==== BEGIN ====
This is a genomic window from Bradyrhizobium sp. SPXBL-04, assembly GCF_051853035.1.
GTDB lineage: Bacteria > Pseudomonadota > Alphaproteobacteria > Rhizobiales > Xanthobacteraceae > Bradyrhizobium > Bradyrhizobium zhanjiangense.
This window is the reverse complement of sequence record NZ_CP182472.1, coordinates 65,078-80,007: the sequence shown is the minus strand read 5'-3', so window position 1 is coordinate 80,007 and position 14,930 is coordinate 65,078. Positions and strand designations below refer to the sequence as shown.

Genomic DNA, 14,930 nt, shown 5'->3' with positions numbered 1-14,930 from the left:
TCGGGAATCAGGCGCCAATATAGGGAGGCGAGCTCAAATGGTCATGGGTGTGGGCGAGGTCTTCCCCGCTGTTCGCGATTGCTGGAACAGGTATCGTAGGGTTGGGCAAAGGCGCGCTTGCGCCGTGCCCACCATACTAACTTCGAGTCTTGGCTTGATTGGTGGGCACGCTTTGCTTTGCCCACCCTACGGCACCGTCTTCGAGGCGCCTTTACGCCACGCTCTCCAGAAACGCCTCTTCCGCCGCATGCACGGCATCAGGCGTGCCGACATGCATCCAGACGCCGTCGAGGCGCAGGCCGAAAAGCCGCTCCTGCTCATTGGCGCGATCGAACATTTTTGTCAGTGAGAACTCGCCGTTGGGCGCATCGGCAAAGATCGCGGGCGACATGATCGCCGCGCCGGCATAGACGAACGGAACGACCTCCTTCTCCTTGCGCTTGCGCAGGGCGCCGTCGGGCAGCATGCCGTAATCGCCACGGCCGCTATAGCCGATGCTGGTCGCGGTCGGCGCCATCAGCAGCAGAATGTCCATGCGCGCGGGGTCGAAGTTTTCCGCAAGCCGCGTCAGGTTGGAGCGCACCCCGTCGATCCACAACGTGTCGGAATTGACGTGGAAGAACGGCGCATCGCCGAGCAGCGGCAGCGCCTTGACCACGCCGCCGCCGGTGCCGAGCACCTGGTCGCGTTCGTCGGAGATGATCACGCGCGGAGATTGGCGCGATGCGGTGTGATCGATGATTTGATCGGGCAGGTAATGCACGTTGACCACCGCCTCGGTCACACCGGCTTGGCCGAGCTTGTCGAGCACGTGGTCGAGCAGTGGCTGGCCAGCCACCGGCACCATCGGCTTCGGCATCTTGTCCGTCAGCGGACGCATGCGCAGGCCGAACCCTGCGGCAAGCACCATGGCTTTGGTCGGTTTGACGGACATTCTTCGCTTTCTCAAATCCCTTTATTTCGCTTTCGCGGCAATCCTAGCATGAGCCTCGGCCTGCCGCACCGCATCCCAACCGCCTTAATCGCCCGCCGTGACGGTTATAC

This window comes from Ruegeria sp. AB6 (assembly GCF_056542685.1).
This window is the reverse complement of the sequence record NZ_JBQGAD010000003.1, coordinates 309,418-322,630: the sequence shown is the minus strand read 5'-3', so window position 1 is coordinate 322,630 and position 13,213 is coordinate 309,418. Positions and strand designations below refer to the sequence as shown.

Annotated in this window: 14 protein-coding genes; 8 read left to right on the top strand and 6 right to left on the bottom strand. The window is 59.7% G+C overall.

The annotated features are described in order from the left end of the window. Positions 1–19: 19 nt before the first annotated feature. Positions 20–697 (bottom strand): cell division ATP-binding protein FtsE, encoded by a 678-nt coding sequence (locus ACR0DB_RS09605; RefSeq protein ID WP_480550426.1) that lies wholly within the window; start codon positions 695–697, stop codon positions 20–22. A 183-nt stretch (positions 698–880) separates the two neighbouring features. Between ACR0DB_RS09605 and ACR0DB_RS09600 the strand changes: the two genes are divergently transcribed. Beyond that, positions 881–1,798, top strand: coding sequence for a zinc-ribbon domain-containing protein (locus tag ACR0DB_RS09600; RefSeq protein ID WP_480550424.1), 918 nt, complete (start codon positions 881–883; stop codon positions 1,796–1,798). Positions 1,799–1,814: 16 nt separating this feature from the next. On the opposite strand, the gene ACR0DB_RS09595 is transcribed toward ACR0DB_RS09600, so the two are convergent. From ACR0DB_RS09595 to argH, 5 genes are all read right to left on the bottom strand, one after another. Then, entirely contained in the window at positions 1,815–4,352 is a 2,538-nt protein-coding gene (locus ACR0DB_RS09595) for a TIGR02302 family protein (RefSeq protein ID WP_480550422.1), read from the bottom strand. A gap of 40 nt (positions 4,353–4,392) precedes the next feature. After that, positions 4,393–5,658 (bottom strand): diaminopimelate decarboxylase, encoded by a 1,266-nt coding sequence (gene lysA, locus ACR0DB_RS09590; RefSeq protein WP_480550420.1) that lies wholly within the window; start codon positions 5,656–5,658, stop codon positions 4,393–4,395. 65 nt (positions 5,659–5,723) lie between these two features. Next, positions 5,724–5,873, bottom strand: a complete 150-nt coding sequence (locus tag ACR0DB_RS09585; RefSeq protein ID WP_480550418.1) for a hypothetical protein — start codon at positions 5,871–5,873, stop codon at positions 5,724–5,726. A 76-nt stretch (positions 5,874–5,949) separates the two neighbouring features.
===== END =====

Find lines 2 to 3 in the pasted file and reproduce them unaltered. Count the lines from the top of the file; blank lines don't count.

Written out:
GTDB lineage: Bacteria > Pseudomonadota > Alphaproteobacteria > Rhizobiales > Xanthobacteraceae > Bradyrhizobium > Bradyrhizobium zhanjiangense.
This window is the reverse complement of sequence record NZ_CP182472.1, coordinates 65,078-80,007: the sequence shown is the minus strand read 5'-3', so window position 1 is coordinate 80,007 and position 14,930 is coordinate 65,078. Positions and strand designations below refer to the sequence as shown.